Blogs and social media marketing are becoming increasingly important influencers in female purchase decisions, according to the BlogHer 2011 Social Media Matters study.
In the first instance, the report confirmed that social media use and blog consumption are both on the rise in the US. The number of Facebook users climbed from 80% of online Americans last year to 87% this year, closing the gap between Facebookers and consumers of offline television (93%). BlogHer also found that 40% of online Americans read blogs (up from 37% in 2010) and 22% use Twitter (up from 16% last year).
A striking trend revealed by the study is the impact that blogs now have on online shopping habits. Around half (53%) of respondents (88% of those who describe themselves as active blog readers) said that they trust the information supplied in blogs that they visit regularly, with nearly one-quarter of the US population (24%) indicating that they make purchases based on blog content – rising to 53% of active blog readers.
What’s more, women tend to respond better to endorsements by trusted bloggers than by well-known celebrities when it comes to learning more about a product or making a purchase. More »
Captain’s blog, stardate 23.9.10
While the Johnny-come-latelys of online marketing -Twitter, Facebook, FourSquare have got all the attention in recent years, the blogs which often supply them – online content ‘motherships’ if you will, have quietly moved into the publishing mainstream.
A new report from eMarketer shows that 60% of the US online population will be reading blogs by 2014, a rise of 15% since 2008.
By way of contrast, over the same period, the number of bloggers has only increased by 2% to 13.3%.
This seems strange in a way, if the medium is growing in influence, why aren’t bloggers rushing to grab the opportunity to have their voice heard? The answer is probably just that is is hard to maintain a good quality blog, even for those who like writing them.
When I speak to companies about blog management, their comments often echo this – they know blogs are important but they just can’t see where the content will come from and rather than have a rubbish blog, they’d prefer to have no blog at all. More »
Americans spend nearly a quarter of their time online on social networking sites and blogs, up from 15.8 percent just a year ago (43 percent increase) according to new research from The Nielsen Company. The research revealed that Americans spend a third their online time (36 percent) communicating and networking across social networks, blogs, personal email and instant messaging.
B2B marketers are equally split in their take up of blogs and social media and are bottom line focussed, a US survey has found.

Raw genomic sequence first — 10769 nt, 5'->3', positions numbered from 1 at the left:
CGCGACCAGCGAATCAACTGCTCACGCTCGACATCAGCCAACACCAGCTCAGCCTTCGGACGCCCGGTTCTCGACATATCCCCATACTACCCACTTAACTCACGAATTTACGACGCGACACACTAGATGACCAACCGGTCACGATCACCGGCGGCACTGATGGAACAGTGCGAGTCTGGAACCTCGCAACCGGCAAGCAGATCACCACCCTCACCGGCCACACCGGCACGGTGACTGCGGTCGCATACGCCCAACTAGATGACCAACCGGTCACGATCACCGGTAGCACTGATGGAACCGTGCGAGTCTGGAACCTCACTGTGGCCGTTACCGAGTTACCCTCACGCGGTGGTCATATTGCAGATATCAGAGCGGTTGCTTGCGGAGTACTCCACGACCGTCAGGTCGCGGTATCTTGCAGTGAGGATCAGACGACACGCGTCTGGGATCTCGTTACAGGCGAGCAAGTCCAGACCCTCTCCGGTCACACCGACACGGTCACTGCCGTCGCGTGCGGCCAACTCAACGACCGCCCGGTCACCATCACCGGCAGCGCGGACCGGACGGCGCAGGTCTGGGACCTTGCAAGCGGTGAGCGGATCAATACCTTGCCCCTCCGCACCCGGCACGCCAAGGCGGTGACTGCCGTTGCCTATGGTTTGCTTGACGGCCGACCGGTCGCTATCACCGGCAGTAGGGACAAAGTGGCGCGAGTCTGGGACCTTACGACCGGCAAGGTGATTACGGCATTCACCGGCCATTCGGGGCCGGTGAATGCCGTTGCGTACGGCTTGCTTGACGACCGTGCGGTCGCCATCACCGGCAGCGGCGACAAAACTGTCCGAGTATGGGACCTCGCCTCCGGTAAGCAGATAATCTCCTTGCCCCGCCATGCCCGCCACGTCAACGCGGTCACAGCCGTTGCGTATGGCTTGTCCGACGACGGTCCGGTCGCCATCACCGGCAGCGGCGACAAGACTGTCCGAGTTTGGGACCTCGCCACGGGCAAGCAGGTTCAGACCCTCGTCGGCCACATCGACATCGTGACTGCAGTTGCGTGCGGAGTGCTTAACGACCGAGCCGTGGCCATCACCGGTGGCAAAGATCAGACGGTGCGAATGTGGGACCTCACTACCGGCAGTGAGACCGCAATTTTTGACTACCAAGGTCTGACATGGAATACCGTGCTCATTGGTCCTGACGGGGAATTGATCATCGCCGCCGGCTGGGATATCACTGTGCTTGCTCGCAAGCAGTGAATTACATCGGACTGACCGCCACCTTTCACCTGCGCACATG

50% of B2B marketers in the Genius.com/BtoB magazine survey said they don’t blog, 49% don’t use Twitter, 43% don’t use Facebook and 25% don’t use LinkedIn.
Many are also not using Adwords or SEO tools.
The key success measurement for B2B marketers is revenue, with 61% focussed on revenue generation, followed by sales agreements (40%) and qualified leads (39%).
Over five times more marketers cite revenue generation as a key metric than they do website traffic or impressions (12%) or click-through rates (12%).
80% of visitors to company blogs are coming for the first time, a survey from Compendium has revealed.
The findings suggest that a company blog is more important as a new business tool than was previously thought.
First time visitors come from two major sources, referring sites and search engines, confirming that good quality content that is keyword optimised, will pull traffic to company sales funnels.
Research amongst Furlong PR customers suggests that 75% of blog traffic comes from social networking sites and 25% from SEO.
Compendium’s survey also looked at use of Twitter. Approximately 43 percent of companies surveyed had established a Twitter account.
Twitter usage was highest among B-to-B companies with 87 percent maintaining an account.
The new Conservative party campaigning website, launched on Friday looked like a dud when I first arrived on its blue blog page (the one my Google search landed on). Its main purpose seems to be to tutor Tory campaigners via a You Tube video on how to conduct a telemarketing campaign from home.
So here you have the odd scencario of one of the newest and most popular marketing channels – video, being used to organise undoubtedly the least popular and most old school marketing channels - cold calling.
This only added to my growing suspicion that political parties think online marketing is a type of intranet for posting information and instructions to the party machine rather than an engagement tool for reaching voters. More »